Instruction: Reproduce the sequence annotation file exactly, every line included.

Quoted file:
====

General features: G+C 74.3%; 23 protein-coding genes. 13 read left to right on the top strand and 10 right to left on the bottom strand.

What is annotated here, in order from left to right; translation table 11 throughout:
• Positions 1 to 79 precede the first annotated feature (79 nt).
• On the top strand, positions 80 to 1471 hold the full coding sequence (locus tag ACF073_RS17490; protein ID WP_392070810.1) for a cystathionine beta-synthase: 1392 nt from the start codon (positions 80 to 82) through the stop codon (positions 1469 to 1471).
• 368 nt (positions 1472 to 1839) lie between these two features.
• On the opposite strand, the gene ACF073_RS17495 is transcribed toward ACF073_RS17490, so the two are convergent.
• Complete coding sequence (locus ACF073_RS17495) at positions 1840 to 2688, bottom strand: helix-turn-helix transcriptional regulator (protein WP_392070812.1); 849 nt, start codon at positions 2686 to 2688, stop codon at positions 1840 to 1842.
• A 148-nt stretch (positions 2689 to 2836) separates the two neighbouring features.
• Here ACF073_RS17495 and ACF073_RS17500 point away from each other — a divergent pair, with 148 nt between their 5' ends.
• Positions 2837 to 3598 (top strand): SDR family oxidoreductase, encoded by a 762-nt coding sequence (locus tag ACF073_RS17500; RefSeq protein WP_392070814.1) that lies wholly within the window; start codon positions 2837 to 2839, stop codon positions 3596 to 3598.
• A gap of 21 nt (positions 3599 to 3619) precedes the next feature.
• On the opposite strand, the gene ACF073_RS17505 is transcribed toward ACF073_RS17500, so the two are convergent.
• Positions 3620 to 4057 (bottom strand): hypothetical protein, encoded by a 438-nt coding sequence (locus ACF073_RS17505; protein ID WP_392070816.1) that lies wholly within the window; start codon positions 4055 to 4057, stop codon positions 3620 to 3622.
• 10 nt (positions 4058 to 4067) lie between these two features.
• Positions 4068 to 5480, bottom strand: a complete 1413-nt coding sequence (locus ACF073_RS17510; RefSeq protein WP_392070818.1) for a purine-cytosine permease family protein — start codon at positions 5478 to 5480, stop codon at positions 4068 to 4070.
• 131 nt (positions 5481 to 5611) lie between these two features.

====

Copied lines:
General features: G+C 74.3%; 23 protein-coding genes. 13 read left to right on the top strand and 10 right to left on the bottom strand.

What is annotated here, in order from left to right; translation table 11 throughout:
• Positions 1 to 79 precede the first annotated feature (79 nt).
• On the top strand, positions 80 to 1471 hold the full coding sequence (locus tag ACF073_RS17490; protein ID WP_392070810.1) for a cystathionine beta-synthase: 1392 nt from the start codon (positions 80 to 82) through the stop codon (positions 1469 to 1471).
• 368 nt (positions 1472 to 1839) lie between these two features.
• On the opposite strand, the gene ACF073_RS17495 is transcribed toward ACF073_RS17490, so the two are convergent.
• Complete coding sequence (locus ACF073_RS17495) at positions 1840 to 2688, bottom strand: helix-turn-helix transcriptional regulator (protein WP_392070812.1); 849 nt, start codon at positions 2686 to 2688, stop codon at positions 1840 to 1842.
• A 148-nt stretch (positions 2689 to 2836) separates the two neighbouring features.
• Here ACF073_RS17495 and ACF073_RS17500 point away from each other — a divergent pair, with 148 nt between their 5' ends.
• Positions 2837 to 3598 (top strand): SDR family oxidoreductase, encoded by a 762-nt coding sequence (locus tag ACF073_RS17500; RefSeq protein WP_392070814.1) that lies wholly within the window; start codon positions 2837 to 2839, stop codon positions 3596 to 3598.
• A gap of 21 nt (positions 3599 to 3619) precedes the next feature.
• On the opposite strand, the gene ACF073_RS17505 is transcribed toward ACF073_RS17500, so the two are convergent.
• Positions 3620 to 4057 (bottom strand): hypothetical protein, encoded by a 438-nt coding sequence (locus ACF073_RS17505; protein ID WP_392070816.1) that lies wholly within the window; start codon positions 4055 to 4057, stop codon positions 3620 to 3622.
• 10 nt (positions 4058 to 4067) lie between these two features.
• Positions 4068 to 5480, bottom strand: a complete 1413-nt coding sequence (locus ACF073_RS17510; RefSeq protein WP_392070818.1) for a purine-cytosine permease family protein — start codon at positions 5478 to 5480, stop codon at positions 4068 to 4070.
• 131 nt (positions 5481 to 5611) lie between these two features.